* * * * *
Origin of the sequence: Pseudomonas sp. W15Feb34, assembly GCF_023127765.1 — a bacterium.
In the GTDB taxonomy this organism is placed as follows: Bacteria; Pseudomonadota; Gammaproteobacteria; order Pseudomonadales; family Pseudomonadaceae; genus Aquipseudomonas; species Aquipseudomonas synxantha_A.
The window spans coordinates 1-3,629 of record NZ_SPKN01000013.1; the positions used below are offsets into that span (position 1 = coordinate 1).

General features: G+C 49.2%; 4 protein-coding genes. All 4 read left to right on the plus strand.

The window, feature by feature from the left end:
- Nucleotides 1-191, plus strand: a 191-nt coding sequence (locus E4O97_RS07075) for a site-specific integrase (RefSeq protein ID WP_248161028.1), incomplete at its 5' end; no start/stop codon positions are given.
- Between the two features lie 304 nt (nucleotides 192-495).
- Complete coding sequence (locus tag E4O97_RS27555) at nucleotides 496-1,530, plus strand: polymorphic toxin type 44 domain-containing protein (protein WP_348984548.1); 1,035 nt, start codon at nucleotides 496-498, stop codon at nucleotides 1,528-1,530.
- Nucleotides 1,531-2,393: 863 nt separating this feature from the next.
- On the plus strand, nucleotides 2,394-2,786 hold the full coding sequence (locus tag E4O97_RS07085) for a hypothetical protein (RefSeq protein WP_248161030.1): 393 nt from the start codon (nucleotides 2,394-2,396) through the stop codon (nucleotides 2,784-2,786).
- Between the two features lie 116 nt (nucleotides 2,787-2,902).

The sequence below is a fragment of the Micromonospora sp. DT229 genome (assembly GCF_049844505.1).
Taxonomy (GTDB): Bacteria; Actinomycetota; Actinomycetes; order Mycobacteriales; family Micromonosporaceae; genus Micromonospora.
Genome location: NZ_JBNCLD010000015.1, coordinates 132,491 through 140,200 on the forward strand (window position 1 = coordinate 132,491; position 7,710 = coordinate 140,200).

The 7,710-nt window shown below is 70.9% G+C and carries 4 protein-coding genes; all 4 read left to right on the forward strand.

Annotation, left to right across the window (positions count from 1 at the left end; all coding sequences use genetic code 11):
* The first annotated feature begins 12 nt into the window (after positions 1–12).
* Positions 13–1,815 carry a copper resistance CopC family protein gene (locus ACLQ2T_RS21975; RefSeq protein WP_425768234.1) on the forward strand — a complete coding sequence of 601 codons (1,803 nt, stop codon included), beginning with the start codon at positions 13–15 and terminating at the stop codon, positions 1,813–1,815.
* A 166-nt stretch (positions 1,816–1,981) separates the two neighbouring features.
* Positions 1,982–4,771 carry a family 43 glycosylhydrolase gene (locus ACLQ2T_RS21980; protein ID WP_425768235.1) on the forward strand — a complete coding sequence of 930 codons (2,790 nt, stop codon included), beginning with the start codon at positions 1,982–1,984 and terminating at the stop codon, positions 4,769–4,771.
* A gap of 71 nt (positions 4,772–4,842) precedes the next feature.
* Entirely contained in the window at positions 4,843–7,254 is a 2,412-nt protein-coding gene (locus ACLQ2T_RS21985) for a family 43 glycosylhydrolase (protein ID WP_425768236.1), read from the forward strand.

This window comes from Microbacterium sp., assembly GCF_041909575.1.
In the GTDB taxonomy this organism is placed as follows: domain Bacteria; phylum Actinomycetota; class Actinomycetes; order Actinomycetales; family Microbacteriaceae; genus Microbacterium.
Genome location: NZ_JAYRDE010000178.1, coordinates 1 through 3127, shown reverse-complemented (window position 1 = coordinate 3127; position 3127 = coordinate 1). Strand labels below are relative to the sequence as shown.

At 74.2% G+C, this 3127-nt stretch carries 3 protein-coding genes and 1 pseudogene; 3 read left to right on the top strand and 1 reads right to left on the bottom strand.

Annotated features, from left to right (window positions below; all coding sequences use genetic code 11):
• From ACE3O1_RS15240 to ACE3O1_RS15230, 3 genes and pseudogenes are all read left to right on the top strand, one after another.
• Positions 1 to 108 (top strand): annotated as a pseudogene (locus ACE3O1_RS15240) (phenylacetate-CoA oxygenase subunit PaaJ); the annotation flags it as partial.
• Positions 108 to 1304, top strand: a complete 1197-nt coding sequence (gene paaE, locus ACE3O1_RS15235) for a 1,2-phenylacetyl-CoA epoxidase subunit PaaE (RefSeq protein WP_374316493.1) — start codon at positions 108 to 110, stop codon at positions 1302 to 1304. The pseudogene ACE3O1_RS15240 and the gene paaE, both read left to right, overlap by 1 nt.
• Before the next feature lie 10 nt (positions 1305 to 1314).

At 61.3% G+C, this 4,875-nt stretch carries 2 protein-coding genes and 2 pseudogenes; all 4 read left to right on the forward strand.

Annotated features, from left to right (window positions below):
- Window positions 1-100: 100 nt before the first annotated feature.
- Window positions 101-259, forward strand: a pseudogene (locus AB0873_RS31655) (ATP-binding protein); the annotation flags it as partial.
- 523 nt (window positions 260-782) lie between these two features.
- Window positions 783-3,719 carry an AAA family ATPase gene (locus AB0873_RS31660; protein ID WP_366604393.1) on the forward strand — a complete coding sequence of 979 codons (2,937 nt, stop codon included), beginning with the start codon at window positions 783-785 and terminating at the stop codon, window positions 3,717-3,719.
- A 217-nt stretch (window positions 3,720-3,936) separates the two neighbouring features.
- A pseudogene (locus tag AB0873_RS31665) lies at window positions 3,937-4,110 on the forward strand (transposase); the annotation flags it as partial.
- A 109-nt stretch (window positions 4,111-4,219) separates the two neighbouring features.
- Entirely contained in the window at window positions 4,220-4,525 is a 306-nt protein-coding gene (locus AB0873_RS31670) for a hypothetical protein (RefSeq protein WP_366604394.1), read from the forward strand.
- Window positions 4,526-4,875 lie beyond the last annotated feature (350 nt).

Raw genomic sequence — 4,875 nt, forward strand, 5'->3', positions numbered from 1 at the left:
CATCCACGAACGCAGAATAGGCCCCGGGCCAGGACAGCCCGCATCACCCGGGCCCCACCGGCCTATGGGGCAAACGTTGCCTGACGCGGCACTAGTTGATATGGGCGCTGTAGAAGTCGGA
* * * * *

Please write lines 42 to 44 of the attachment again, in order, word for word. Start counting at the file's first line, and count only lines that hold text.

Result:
- Window positions 4,526-4,875 lie beyond the last annotated feature (350 nt).

Raw genomic sequence — 4,875 nt, forward strand, 5'->3', positions numbered from 1 at the left:
CATCCACGAACGCAGAATAGGCCCCGGGCCAGGACAGCCCGCATCACCCGGGCCCCACCGGCCTATGGGGCAAACGTTGCCTGACGCGGCACTAGTTGATATGGGCGCTGTAGAAGTCGGA